Didi Ananda Devapriya's Meditation and Yoga Blog

Song: What if We Made a Circle


Beyond “Us” and “Them”

In its essence, the Neohumanist philosophy is about continually expanding the radius of our circle of love to include the entire universe. Human love is nurtured from birth by forming attachments to those closest to us, but often, beginning in early childhood, those outside of our circle of love, are part of an unknown “Other”. We then begin to experience the duality of “us” and “them” – those that are part of our world and thus familiar, safe and approachable, while those that are not, and are unfamiliar, alien and often thus perceived as threatening on some level due to our basic fear of the unknown.

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My live kiirtan recordings


I just made a playlist on SoundCloud of some of my favorite recordings of live kiirtans, that I made during gatherings with hundreds of Ananda Marga meditators. Kiirtan is the chanting of sanskrit mantras that create a deep resonance with Divine Love.  There are many mantras in the tradition of kiirtan – but the one that I love best is “Baba Nam Kevalam” which means “I am only calling out to my Beloved”.  It focuses and aligns the whole heart and mind to that core of unconditional, Divine Love that vibrates the essence of the entire universe.

Singing kiirtan is such an amazing simple way to experience pure spiritual bliss. These recordings give a taste of how that bliss intensifies when many people gather together to sing, creating a powerful flow of minds all moving towards that same Divine Nucleus.

Rose sunset from a kayak

A prose poem and a watercolor I painted as I process the loss of my father, visiting the beach where he spent so many happy days:


hacker st sunset


Bright red rose petals surprise me, peeking out from the dark matted seaweed, drying on the beach.

Only a few days ago, we stood at the edge of the water, looking out on the still bay at sunset. Flinging magnificent roses, many red and one white,  from the funeral arrangements, one by one into the gently lapping waves, chanting a sanskrit hymn of offering and release.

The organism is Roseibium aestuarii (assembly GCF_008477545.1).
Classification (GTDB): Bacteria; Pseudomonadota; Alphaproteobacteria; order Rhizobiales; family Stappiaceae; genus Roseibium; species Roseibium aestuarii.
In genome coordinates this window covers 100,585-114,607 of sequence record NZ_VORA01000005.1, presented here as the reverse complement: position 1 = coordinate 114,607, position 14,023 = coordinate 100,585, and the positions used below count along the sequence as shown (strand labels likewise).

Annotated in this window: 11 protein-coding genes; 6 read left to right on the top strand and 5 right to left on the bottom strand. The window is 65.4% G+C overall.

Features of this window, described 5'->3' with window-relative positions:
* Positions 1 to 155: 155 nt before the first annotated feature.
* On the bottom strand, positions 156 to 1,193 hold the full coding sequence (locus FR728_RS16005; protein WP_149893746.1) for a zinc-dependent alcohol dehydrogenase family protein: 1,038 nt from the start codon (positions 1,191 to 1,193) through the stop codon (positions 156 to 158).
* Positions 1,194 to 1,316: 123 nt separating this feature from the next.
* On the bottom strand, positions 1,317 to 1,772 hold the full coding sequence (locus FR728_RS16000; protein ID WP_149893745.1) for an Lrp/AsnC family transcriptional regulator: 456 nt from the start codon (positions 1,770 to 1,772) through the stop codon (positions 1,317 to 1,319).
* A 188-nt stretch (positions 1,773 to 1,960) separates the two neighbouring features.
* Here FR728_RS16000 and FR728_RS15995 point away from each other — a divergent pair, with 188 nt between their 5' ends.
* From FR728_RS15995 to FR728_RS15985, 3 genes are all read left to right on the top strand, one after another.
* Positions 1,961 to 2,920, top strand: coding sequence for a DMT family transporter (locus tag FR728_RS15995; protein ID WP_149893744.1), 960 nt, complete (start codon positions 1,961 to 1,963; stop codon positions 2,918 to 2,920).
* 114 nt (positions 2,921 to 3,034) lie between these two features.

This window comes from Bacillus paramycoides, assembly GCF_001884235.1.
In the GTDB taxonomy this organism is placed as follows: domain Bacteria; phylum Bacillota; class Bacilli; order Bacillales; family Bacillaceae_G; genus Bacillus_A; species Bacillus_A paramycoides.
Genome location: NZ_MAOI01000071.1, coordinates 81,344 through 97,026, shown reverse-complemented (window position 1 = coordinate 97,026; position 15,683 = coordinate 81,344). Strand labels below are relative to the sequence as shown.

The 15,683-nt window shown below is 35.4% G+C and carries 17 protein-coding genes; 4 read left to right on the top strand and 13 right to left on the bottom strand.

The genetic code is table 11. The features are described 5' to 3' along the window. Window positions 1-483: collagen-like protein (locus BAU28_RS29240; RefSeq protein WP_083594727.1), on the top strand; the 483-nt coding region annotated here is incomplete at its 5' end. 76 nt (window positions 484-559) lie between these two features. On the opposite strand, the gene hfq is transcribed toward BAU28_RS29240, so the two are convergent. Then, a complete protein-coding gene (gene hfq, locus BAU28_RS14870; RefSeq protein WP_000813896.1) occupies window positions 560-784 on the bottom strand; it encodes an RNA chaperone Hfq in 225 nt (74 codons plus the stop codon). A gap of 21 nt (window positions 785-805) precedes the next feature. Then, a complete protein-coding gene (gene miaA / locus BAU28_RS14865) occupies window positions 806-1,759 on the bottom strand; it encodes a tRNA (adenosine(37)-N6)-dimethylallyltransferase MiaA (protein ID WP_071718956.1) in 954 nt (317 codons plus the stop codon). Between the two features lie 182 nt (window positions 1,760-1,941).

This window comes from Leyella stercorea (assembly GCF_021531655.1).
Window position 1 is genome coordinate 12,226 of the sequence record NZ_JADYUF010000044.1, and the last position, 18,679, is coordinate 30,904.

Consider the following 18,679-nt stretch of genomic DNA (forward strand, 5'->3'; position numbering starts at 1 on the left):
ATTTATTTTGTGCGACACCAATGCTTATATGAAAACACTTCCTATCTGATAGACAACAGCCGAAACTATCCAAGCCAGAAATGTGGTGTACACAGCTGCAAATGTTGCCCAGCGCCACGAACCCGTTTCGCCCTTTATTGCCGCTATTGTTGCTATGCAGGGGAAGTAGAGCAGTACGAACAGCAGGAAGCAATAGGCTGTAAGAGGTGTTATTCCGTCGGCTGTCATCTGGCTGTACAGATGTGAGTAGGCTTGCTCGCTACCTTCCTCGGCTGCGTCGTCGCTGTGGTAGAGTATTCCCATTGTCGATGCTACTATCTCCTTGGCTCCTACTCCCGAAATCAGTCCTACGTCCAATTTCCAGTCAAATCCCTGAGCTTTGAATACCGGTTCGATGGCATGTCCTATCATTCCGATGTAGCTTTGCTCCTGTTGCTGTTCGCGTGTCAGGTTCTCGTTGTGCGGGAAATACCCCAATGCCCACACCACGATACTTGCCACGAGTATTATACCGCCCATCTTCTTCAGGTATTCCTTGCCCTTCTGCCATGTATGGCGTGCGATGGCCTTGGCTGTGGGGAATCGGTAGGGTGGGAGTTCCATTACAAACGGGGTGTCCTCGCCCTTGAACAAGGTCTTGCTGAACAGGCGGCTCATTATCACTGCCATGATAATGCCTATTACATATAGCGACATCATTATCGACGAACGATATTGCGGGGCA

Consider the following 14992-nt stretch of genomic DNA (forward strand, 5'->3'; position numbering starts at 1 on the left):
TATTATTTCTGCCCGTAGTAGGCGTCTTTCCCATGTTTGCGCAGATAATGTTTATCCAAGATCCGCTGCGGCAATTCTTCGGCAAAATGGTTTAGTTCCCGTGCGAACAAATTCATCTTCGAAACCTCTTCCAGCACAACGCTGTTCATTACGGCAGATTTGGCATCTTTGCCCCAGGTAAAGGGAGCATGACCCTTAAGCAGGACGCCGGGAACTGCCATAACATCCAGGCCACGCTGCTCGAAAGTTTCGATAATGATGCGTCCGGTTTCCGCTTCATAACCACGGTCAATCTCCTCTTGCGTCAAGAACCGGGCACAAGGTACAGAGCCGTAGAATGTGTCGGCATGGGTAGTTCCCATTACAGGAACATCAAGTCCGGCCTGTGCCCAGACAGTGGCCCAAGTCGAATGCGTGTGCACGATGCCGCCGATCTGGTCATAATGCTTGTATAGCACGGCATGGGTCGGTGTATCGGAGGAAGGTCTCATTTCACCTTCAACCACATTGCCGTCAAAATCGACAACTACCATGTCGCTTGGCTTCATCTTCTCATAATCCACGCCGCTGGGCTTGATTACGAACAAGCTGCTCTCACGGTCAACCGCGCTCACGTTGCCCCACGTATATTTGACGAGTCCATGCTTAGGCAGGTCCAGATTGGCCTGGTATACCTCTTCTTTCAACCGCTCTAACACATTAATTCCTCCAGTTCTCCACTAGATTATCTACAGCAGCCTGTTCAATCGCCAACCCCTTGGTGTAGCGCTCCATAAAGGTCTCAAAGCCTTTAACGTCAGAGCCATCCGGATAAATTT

Tonight, I slide the kayak into the water, shallow at low tide. The sun has turned fiery pink as it settles towards the tree lined horizon. I head out into the waves, salt air blowing softly on my face.

The lonely mooring ball bobs in the waves. It hasn’t been reunited with its sailboat all season.  I slowly turn the kayak and encircle it, watching the pink reflection of the dying sun rays shining like a glowing heart on its surface.  It patiently awaits to provide its stable anchor to a sailor who will come no more.

Tears surge up from the sadness of loss.  From the mooring ball, I can see the beach, and the grey wooden house on stilts, with its porch overlooking the peaceful sea and the phragmites marshes,  already humming with crickets’ night song. A perfect painting it would be, of so many happy days.

I lay my paddle down across the kayak and lean back to gaze at the rosy sun and the reddening sky as it dips behind the treetops.  Already the waves have carried me far from the bobbing ball as I drift in their relaxed embrace.  Gazing at that golden blush that lightens into the palest of blues. Deepening shades of purples and pinks, I tried yesterday to capture in watercolors, until the first streetlights switched on,  glowing brightly in the darkening of dusk. Such ineffable moments – so fleeting, so beautiful, so full of fading.  How is it that the awareness of exquisite beauty arising from the deep trials of love alternates so effortlessly into the awareness of exquisite pain? Like the rhythmic rising and falling of the waves, a single energy moving through the water and stirring it.
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